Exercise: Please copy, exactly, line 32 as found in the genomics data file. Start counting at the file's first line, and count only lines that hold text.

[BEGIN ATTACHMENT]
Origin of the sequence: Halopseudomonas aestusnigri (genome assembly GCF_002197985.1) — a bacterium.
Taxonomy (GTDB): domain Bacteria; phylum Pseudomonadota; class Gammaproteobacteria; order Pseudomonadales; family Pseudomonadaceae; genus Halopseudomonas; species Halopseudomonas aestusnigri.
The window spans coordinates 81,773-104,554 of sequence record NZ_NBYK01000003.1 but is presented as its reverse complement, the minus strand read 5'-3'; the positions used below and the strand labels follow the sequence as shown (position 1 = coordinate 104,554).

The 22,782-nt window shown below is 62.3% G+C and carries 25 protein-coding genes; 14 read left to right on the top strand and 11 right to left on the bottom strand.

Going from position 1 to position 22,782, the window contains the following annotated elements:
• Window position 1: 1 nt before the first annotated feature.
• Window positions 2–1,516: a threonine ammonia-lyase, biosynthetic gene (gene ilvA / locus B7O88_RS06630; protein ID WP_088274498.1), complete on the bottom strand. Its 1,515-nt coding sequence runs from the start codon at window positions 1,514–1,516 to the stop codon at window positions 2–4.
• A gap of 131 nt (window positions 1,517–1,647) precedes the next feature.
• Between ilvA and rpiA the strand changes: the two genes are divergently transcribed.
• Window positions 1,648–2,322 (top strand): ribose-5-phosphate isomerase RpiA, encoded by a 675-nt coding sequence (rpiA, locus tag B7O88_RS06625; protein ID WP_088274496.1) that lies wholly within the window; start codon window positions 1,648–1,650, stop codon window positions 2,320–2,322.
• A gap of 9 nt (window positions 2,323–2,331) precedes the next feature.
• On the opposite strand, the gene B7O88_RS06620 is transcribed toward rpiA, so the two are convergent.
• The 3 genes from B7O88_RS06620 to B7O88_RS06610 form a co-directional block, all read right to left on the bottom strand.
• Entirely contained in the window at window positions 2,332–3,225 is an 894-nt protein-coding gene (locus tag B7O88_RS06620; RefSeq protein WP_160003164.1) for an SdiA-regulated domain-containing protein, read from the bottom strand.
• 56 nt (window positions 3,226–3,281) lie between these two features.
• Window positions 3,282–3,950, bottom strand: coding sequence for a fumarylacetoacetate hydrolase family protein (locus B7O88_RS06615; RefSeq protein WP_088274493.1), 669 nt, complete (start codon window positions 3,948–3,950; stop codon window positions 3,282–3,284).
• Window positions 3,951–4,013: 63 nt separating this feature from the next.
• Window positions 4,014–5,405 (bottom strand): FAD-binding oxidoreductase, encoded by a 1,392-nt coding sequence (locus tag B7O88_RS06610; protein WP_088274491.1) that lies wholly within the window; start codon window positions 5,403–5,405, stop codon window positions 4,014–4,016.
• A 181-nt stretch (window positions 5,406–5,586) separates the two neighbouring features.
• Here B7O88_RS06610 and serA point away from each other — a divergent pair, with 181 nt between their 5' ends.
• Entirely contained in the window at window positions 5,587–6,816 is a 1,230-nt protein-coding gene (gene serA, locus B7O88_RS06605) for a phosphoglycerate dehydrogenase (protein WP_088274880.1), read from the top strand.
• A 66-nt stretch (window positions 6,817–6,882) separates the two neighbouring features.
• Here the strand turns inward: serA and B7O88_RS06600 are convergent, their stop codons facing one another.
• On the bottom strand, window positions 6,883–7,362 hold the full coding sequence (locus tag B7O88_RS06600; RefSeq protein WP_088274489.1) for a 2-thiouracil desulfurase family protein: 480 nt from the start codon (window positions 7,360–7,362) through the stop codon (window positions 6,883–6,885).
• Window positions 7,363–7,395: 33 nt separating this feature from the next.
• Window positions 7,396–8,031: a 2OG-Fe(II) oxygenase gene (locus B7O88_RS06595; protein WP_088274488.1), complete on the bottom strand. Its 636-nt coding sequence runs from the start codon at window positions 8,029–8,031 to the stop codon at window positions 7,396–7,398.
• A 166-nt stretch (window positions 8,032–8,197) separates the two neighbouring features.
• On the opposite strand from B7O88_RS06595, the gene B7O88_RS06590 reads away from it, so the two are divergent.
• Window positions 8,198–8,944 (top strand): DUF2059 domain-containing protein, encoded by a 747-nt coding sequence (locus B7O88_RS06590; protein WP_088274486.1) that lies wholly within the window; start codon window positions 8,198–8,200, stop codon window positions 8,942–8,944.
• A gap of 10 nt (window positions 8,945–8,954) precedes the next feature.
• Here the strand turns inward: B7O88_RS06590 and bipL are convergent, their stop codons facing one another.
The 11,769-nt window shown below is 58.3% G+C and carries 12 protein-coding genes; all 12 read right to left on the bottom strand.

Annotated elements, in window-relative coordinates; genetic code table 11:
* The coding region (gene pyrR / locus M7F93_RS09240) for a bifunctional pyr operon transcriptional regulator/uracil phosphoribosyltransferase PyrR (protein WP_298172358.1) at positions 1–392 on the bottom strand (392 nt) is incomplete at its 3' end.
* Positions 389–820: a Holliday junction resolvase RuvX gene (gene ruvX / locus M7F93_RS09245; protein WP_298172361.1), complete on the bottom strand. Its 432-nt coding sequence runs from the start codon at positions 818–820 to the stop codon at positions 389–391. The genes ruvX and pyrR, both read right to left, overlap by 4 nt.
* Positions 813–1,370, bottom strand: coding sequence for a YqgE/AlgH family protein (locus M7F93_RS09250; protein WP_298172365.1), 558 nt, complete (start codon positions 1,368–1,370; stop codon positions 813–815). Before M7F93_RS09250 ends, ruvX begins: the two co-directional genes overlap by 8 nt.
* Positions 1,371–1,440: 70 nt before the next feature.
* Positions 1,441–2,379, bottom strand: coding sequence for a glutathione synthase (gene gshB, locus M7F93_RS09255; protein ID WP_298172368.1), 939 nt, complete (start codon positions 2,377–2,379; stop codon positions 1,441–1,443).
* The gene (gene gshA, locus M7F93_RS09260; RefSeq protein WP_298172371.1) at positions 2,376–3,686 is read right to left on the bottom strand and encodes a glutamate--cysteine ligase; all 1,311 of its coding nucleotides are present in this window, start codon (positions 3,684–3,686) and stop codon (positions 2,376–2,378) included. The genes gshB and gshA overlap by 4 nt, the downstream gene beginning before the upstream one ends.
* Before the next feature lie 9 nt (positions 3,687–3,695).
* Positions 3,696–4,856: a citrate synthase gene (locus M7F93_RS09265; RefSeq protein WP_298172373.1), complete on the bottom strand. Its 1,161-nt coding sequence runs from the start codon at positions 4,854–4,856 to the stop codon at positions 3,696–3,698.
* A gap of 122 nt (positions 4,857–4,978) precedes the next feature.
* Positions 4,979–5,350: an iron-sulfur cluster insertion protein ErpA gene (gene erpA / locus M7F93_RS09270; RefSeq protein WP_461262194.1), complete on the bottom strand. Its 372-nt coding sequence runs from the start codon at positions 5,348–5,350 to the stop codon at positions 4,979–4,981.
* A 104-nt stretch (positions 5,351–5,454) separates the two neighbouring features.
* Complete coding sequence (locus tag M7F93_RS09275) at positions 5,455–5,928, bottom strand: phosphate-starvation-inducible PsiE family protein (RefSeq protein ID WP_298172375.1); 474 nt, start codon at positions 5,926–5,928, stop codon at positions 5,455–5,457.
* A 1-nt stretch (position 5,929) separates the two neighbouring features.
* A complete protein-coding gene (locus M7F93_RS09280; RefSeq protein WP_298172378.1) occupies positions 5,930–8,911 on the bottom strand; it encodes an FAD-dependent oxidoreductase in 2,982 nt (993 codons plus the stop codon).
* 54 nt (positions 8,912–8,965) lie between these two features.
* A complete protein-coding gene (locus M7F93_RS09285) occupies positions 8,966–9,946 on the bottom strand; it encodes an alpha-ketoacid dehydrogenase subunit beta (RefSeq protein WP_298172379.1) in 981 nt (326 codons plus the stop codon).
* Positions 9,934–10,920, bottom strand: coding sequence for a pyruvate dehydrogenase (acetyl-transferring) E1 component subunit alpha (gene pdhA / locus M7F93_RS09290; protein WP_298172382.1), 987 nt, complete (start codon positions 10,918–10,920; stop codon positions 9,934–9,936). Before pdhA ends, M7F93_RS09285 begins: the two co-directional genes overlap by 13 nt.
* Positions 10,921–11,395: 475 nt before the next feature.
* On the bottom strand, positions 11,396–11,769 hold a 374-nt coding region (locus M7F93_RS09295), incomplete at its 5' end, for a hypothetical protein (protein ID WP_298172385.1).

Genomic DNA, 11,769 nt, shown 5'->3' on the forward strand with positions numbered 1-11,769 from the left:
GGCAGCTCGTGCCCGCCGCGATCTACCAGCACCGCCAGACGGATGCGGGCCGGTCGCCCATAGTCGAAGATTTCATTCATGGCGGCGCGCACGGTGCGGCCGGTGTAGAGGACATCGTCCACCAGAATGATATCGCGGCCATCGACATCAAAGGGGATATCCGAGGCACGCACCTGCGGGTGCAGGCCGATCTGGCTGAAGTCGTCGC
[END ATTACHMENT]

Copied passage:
The 11,769-nt window shown below is 58.3% G+C and carries 12 protein-coding genes; all 12 read right to left on the bottom strand.